RICHMOND, Va. (WRIC)- Education and the economy are dominating stump speeches in the final stretch of election season. Virginia’s leading candidates for governor have common goals but competing visions.
On schools, both Democratic nominee Terry McAuliffe and GOP nominee Glenn Youngkin are pledging to pass the largest-ever education budget.
“That is my number one goal: paying teachers above the national average, getting the 41,000 at-risk three and four year-olds Pre-K,” McAuliffe said following an event in Richmond on Thursday morning.
McAuliffe drew a standing ovation from the crowd when he said the state needs to increase diversity in education. He committed to a program that would pay room, board and tuition for those who want to enter the field.
Unlike McAuliffe, Youngkin is pushing for more parental choice in education.
“We’re going to launch the most aggressive charter school program in the history of Virginia,” Youngkin said at a campaign stop in Appomattox, calling the investment a down payment to close the achievement gap.
As some Democrats push for less law enforcement in schools, Youngkin is calling for more funding for school resource officers.
“We should have school resource officers in every school and when I’m governor we’ll mandate that and if you don’t want to put them in your school, you’re not gonna get funding,” Youngkin said.
Culture wars are still taking center stage as concerns rage over transgender student policies and teaching race.
“We’re not going to have a political agenda in our classroom and on day one we’re going to ban critical race theory in our schools,” Youngkin said.
McAuliffe accused Youngkin of using children as political pawns and said it’s a myth that critical race theory is being taught in schools.
“It is a disgrace, it is disqualifying to be governor of the Commonwealth of Virginia to be bringing these racist dog whistles into our state,” McAuliffe said.
The candidates have also continued to spar over whether parents should be able to opt their students out of reading certain controversial books. McAuliffe has accused Youngkin of supporting a ban on books like “Beloved” and silencing Black authors. Youngkin’s campaign has clarified that he is not calling for a total ban.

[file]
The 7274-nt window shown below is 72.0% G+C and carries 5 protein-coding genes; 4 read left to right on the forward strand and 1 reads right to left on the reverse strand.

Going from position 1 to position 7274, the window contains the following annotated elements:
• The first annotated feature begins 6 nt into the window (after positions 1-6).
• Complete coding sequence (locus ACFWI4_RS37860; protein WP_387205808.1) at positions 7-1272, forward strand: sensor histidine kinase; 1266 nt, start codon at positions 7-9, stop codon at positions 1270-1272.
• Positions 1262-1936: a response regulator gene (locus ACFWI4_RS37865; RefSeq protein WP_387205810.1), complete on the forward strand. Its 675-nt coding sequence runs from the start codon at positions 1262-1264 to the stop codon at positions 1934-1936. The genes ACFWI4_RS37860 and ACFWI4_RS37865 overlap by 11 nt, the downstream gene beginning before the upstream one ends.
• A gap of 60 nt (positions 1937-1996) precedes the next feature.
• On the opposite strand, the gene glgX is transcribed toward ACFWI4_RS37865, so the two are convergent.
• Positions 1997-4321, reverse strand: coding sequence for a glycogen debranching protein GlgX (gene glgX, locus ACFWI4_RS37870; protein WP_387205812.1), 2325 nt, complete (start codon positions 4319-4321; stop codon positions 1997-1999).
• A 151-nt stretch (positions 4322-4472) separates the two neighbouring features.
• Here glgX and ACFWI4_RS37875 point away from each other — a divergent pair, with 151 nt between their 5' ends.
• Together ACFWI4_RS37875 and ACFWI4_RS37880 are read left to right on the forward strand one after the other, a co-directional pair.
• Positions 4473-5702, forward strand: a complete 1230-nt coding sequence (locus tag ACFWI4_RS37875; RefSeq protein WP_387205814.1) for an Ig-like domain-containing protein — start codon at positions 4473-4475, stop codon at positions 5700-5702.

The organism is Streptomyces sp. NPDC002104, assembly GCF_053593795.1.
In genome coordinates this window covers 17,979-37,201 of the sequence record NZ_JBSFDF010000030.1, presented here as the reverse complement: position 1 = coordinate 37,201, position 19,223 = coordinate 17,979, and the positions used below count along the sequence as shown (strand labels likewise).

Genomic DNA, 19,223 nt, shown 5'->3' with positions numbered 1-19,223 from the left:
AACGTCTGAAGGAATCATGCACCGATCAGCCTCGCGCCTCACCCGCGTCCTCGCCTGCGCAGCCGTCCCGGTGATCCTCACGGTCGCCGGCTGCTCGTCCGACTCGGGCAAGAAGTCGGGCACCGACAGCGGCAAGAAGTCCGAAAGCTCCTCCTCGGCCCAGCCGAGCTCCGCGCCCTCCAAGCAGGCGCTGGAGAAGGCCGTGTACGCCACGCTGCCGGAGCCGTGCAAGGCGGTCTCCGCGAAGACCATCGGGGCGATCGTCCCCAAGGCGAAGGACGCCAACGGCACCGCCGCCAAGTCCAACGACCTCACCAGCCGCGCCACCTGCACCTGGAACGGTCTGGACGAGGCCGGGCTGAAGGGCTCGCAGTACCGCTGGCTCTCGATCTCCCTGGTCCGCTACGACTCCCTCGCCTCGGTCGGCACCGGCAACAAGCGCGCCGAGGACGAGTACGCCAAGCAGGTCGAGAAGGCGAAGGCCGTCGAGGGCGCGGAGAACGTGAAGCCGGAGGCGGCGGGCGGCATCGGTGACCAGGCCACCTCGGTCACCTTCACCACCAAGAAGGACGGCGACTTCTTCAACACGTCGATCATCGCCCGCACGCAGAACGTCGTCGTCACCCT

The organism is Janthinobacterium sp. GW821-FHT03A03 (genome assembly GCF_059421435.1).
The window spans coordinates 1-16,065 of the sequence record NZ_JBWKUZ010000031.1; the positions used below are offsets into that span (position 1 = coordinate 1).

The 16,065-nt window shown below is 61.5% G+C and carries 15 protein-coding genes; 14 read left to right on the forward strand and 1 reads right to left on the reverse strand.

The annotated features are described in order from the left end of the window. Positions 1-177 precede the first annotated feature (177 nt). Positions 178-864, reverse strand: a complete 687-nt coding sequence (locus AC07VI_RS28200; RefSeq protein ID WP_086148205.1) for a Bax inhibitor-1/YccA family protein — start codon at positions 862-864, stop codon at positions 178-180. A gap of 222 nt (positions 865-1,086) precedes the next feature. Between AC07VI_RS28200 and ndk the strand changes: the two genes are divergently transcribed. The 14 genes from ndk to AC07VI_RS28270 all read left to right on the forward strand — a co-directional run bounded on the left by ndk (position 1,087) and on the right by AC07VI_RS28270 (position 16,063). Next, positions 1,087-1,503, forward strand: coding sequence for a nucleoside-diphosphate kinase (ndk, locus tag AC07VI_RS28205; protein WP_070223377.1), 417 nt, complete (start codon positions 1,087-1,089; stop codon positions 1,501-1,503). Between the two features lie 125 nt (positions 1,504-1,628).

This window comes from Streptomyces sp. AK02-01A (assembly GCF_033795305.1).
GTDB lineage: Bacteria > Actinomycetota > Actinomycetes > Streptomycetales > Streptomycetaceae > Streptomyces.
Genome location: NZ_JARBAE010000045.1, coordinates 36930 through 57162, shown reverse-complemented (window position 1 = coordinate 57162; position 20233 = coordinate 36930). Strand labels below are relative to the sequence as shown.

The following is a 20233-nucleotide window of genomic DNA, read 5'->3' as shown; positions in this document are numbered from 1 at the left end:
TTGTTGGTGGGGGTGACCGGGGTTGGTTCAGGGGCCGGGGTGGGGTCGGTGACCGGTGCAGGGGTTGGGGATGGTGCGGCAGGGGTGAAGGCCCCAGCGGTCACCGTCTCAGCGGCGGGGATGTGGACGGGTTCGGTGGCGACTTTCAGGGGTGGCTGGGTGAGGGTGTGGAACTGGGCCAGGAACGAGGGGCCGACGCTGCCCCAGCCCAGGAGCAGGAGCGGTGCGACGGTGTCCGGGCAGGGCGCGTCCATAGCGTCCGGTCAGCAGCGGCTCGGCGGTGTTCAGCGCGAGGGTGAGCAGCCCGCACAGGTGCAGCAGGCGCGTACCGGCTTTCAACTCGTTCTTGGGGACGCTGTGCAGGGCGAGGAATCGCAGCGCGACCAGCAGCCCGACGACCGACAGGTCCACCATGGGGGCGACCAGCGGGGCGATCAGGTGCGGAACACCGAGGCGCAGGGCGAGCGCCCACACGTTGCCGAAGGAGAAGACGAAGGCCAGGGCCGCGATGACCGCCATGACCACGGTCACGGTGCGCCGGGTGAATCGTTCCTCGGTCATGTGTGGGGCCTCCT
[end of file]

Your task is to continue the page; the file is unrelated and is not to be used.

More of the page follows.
Amid angst over vaccine mandates in schools, Youngkin has made it clear he is not considering it, adding that more shut downs are out of the question as well. McAuliffe has supported requiring the shots for students, teachers, employees at private businesses and healthcare workers.
On the economy, both candidates have touted their ability to recruit businesses and bring in new jobs.
Youngkin has harped on a review by the Richmond Times Dispatch which showed, “of the 79 economic development deals McAuliffe executed that have reached their deadlines, 31 delivered as many or more jobs than were promised. An additional 48 projects didn’t perform as well or deliver jobs as quickly as promised; of those, 32 didn’t produce a single new job in Virginia.”
Other reporting has also showed Youngkin’s career in private equity yielded a mixed record of success as well.
Meanwhile, the candidates have presented very different policy aspirations that will impact workers.
McAuliffe is promising to deliver paid family medical leave in his first General Assembly session as governor. He is also promising a $15 dollar per hour minimum wage increase by 2024.
Youngkin routinely highlights his plans to cut the grocery tax, suspend the most recent gas tax increase for 12 months, double the standard deduction, deliver “the largest tax rebate in Virginia history,” and exempt veterans from taxation on a portion of their retirement.
“We have to get our taxes down, our cost of living down, we have to cut back our regulatory code so it’s not so cumbersome,” Youngkin said. “McAuliffe wants to be able to raise your taxes with no one watching.”
Despite that accusation, McAuliffe has ruled out a tax increase during his term.
“I don’t raise taxes. I increase activity by growing jobs,” McAuliffe said.